Exchange and Study Abroad at Quest

By Leah – 4th year student

Are you interested in Exchange?

Do you like to travel, explore, adventure and learn in a culture you are not familiar with? Do you like meeting new people around the world, taking interesting classes that Quest does not offer, making connections that last forever and exposing yourself to new unique opportunities? Do you like trying new foods, wearing different clothes, situating yourself where you are unfamiliar? Do you like a challenge, to be independent and putting yourself out there?

If you said yes to any or all of these, check out this blog post for more information on Studying Abroad at Quest.

Quest offers an exchange program with 13 different partner schools. You can take an exchange for one semester, or a whole year. During this time, you attend a partner university of your choice and have the opportunity to learn and experience in another country. For each school the experience and process is a little bit different, but there are many aspects that are the same. Student who go on exchange still pay regular Quest tuition, excluding housing and meal plan. The forms to be filled out go through Will Prescot. I cannot speak for everyone who has ever been on exchange at Quest, but I’ll take you through my experience going to Malmo University in Malmo, Sweden.  

There are many pros to going on exchange. A few including:

  • Travelling
  • Meeting people around the world
  • Food
  • New teaching styles
  • Different tradition
  • Pushing yourself outside your comfort zone
  • Being immersed in another culture


My Experience in Malmo, Sweden

When I went on exchange it was a wonderful experience. There were many things I got to experience in Sweden that would not have been possible here at Quest, such as learning a new language and being surrounded by the language for 7 months, travelling through all of Europe, and taking classes I would not have otherwise gotten to. In Sweden they have a well-developed exchange program that encompasses approximately 400 exchange students for one semester. This creates an experience for multiple students from around the world to dive into new opportunities with one another. Let me tell you a little about the experience and essential information needed for going on exchange.


Classes: The classes that I took in Sweden were Sports Psychology and Physical Education and Sport through a Swedish Perspective. The classes at Malmo University are also on a block program. You do one class at a time for 1 month, 2 months or 4 months, depending on the amount of credits they are. The maximum amount of credits you can get in one semester is 30 (which is a full course load at Quest, and transfers as 4 credits). I took two 15 credit courses to fill the requirement. Another bonus of going abroad was that I was able to fill a prerequisite course for a Master’s program which they do not offer here at Quest.  The teaching style works as you take it. The course load was not heavy and the readings were minimal. Although is varys from class to class, as there were other Quest students on my exchange that had their head in the books the whole four months. PE and Sport through a Swedish perspective was a hands on course. We went hiking for 6 days in Norway, on a canoe trip North of Malmo in Swedish country and regularly did parkour, floor hockey, and Swedish gymnastics as our classes. It was a very different way of taking University classes, but it was fun! Classes were also scheduled about 2-4 times per week, which meant that there was plenty of time to explore and have fun.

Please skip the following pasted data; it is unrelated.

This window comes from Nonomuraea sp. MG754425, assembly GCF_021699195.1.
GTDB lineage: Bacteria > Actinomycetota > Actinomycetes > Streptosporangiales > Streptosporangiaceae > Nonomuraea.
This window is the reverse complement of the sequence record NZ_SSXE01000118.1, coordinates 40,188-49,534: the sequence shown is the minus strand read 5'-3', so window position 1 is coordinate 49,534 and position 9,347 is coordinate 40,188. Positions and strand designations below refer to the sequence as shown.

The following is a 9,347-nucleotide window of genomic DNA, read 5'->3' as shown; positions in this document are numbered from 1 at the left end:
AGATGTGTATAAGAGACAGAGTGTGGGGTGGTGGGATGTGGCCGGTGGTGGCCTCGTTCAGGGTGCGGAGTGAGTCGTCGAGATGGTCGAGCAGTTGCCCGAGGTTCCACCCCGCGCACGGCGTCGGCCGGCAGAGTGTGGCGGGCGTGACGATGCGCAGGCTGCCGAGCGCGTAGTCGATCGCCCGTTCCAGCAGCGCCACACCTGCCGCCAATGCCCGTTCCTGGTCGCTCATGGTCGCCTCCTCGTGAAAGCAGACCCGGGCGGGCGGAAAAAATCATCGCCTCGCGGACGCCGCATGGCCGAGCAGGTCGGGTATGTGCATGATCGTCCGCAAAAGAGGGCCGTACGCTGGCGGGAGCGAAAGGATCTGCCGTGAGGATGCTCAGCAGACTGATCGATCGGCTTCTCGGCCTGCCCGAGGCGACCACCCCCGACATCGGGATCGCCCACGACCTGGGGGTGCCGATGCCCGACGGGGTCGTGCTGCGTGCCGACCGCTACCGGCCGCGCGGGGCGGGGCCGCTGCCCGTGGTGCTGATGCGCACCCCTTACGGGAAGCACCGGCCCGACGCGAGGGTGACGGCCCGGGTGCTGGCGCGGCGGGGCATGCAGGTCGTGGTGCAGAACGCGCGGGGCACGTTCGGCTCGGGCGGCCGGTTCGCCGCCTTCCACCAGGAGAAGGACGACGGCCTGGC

Travel: Malmo is situated at the furthest most southern tip of Sweden on the coast. Copenhagen is just a trail ride away or a bus so there is easy access to an international airport. When I was on exchange, there were many times where we did not have class for consecutive days which made is easy to do quick trips around Europe. Flights, buses and trains are great ways to travel and relatively cheap if you book early.


Transportation: Malmo is a smaller city of about 300,000 which makes it easy to bike, bus or walk almost anywhere. From the residence building it was approximately a 12-minute bike ride to the university and a 10-minute bike ride to the heart of downtown. The beach was a little bit further but everything was always in reach with a bike. The bus stopped right out front the residence building and went to the central station and around town. The best way to do the bus is with a jojo card which is a preloaded card bought from 7/11 (the admissions students help with this during arrival).


Living Situation: Most of the exchange students were placed in a building called Ronnen. There are mostly single rooms with a kitchen or two on each floor. There was approximately 25-30 people living on each floor and these people became your family. A fob was needed to get into the building, up the elevator AND on to each floor. Therefore, if you lived on floor 5, you could not visit floor 8 unless someone came to let you in. Everyone got their own individual bathroom with a shower. The building was similar to Red Tusk or Ossa, but the rooms were actually bigger.